Sep 06

Advocating for Rachel, part 2 – guest contributor, Crystal Amundson

(In a previous post, we met Rachel and followed the first part of her journey. In this second installment, we will continue to look at Rachel as a case study and interject ways in which faith communities can reach out to these precious children that are slipping through the cracks. There is a great deal that the church can and should do to “stand in the gap” for those that are most vulnerable in our social service and mental health systems. God is calling us to do more than assume the State or some governmental agency will take care of our children. Think about how strongly you would advocate for these children were they your own children and grandchildren! Thank you, Chaplain Chris Haughee)

Rachel and her siblings were placed in foster care, alongside 1,800 other Montana children. Her brother was six, she was four, and her sister was not quite two.  Her parents were given a court ordered treatment plan to address their substance abuse and mental health needs.  Rachel remained in foster care for two years.  During this time, she had 3 different caseworkers.  Each time the worker changed, phone calls went unreturned, court deadlines were delayed, and a bit more of Rachel’s story was lost.  How could the faith community have helped Rachel while she was brand new “in the system?”

  • Learn about challenges facing Child Protective Services and current legislation to address training andcasa_v_redblue_JPG financial shortfalls.

While waiting for a decision to be made about her future, Rachel lived in 3 different foster homes. She was in her first foster home for 2 months before her dad showed up one night in the yard.  He was clearly intoxicated or high on drugs and was threatening to kill the family for “stealing his kids.”  Rachel was immediately placed in a new foster home, and stayed there for 9 months before the foster family moved out of state.  Her third foster home only had room for Rachel and her younger sister.  Her brother was placed in a group home.  How might have the church made a difference for Rachel and her siblings during these tumultuous years?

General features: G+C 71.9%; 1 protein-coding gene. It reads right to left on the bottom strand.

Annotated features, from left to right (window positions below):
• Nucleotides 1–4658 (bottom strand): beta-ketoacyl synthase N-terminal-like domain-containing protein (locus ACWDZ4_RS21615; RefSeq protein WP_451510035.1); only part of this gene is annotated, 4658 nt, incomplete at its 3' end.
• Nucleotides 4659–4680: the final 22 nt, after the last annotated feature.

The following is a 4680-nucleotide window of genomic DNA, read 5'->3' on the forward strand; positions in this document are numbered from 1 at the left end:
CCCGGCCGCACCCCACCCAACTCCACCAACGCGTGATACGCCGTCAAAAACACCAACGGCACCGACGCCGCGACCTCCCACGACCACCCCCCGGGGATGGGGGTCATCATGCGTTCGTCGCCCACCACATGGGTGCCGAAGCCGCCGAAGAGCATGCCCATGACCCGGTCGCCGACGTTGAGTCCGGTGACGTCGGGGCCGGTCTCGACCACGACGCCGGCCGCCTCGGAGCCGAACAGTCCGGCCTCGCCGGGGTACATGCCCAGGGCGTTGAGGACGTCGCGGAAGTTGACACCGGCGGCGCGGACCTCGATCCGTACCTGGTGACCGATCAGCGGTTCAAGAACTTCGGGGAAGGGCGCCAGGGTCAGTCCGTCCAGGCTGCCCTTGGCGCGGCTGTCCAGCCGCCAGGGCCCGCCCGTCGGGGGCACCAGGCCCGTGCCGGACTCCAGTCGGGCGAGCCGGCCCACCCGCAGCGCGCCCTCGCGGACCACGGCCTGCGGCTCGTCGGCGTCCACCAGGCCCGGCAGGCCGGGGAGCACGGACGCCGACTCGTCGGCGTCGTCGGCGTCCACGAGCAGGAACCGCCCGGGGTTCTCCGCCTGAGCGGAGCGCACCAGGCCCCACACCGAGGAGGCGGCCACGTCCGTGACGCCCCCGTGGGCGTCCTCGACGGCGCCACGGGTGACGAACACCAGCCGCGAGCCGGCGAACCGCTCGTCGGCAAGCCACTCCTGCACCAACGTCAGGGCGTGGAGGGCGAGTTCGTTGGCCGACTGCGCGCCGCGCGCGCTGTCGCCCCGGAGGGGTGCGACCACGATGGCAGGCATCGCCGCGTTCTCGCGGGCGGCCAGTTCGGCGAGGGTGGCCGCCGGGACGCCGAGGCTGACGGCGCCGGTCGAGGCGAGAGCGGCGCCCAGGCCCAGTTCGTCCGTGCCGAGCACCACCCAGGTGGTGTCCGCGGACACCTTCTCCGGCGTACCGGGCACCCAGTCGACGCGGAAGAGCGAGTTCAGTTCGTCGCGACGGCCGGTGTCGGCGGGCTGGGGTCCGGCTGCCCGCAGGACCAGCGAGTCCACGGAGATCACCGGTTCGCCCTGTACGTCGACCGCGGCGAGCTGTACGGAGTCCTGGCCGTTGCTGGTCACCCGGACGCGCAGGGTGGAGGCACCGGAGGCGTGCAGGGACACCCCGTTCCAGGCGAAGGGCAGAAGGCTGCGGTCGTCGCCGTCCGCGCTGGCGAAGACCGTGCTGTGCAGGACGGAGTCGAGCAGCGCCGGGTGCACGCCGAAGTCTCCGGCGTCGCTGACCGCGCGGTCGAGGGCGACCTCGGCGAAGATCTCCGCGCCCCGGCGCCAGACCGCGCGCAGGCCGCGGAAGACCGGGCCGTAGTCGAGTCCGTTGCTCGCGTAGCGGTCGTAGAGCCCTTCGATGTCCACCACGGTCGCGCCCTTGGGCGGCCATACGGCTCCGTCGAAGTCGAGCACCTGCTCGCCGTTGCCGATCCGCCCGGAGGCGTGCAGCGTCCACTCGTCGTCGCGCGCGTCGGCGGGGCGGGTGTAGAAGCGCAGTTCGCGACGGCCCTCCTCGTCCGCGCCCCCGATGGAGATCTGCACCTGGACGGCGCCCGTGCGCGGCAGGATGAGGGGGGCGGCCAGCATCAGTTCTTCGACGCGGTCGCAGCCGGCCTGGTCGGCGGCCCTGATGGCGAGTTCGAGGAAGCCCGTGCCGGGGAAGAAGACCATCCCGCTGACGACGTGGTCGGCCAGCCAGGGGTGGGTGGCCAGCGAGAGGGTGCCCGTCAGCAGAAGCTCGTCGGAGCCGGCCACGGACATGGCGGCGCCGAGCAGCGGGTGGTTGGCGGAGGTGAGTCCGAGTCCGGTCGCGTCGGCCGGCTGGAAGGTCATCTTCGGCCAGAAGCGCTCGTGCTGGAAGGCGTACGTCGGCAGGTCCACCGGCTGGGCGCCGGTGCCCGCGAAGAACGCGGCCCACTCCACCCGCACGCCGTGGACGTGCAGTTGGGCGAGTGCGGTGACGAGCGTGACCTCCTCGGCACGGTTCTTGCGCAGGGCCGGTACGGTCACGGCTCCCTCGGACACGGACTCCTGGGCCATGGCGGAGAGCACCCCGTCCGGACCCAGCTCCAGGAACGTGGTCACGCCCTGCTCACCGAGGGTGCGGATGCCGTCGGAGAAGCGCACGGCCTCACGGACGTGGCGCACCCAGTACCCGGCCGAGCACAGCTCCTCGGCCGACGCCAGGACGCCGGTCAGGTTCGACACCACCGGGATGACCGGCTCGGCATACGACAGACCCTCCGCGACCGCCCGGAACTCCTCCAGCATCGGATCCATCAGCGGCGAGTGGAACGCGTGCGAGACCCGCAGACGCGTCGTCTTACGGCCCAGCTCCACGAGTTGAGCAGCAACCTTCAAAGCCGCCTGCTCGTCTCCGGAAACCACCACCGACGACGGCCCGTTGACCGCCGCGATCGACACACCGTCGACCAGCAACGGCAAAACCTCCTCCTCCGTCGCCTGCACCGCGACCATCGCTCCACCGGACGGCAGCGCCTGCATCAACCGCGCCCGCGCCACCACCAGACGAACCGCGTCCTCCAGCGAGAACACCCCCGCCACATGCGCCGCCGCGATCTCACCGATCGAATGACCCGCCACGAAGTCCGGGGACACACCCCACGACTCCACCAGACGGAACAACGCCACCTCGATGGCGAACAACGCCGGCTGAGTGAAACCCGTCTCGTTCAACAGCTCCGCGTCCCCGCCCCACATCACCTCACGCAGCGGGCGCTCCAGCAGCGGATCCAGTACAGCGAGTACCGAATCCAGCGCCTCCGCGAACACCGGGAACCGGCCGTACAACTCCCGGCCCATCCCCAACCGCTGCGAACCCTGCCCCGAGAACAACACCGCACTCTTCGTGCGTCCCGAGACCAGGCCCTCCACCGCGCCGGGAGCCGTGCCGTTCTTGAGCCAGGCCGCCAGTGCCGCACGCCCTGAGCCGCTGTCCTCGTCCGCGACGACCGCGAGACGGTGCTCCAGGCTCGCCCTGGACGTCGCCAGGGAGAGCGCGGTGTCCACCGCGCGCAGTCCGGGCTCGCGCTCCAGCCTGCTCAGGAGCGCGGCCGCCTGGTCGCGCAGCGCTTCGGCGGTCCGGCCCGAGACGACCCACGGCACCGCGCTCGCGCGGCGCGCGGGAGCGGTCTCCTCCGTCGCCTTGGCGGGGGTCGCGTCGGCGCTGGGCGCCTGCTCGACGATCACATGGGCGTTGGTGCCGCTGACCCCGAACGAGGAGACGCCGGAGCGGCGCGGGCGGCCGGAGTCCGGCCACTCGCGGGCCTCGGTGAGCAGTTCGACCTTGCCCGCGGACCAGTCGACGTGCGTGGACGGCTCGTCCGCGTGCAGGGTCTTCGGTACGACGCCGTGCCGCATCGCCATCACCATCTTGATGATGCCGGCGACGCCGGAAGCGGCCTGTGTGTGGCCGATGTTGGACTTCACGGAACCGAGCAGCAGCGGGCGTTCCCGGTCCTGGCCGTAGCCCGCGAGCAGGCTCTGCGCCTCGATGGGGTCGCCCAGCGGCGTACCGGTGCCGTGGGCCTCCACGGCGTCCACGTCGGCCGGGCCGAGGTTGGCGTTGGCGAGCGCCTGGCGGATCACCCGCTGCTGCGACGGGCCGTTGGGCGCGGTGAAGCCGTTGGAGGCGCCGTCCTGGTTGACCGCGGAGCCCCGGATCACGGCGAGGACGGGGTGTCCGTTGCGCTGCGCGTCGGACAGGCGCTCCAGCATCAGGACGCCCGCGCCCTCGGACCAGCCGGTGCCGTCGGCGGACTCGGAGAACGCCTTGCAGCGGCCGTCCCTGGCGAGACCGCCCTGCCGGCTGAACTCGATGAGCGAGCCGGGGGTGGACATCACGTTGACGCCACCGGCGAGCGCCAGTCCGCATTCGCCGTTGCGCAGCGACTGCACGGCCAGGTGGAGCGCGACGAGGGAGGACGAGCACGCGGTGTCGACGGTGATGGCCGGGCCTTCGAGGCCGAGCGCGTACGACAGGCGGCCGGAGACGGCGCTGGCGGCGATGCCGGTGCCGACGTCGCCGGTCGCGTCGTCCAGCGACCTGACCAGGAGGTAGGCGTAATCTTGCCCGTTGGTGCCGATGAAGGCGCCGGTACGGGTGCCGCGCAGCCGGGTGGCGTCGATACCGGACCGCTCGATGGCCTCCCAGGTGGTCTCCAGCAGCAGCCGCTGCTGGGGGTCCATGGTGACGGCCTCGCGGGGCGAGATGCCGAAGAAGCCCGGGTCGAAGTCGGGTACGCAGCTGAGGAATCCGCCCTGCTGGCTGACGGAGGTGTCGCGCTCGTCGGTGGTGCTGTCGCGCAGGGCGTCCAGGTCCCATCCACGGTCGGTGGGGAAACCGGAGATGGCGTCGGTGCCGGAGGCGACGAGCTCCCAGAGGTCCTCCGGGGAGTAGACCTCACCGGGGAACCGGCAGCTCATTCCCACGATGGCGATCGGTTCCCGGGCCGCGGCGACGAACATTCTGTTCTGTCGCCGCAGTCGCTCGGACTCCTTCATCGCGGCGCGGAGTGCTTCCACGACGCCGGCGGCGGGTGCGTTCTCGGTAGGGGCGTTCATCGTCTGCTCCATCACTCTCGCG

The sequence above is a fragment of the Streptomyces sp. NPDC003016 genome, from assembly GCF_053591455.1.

• Promote opportunities for foster family training by offering your space to local agencies and posting fliers about local trainings. Even existing foster parents are often unaware of training available and find themselves unequipped and overwhelmed by the children in their home.
  • Create dedicated bible studies or small groups for adults who are foster parenting or raising extended family members (kinship care). It can be a very isolating experience and safe communities are crucial.

We’ll continue to learn more about Rachel’s story and what we can all do to help children at risk in following posts. If you are anxious to get started educating yourself and your faith community about ACEs, click here for some ideas Chaplain Chris has come up with!


crystal-242x300Note: Crystal Amundson LCPC, RPT-S runs a private practice in Helena, Montana, where she works as a child play therapist.  Crystal specializes in Play Therapy, working with children ages 2-12, alongside their caregivers. She is a previous employee and current board member at Intermountain.  Her passion and expertise is in the field of early childhood mental health.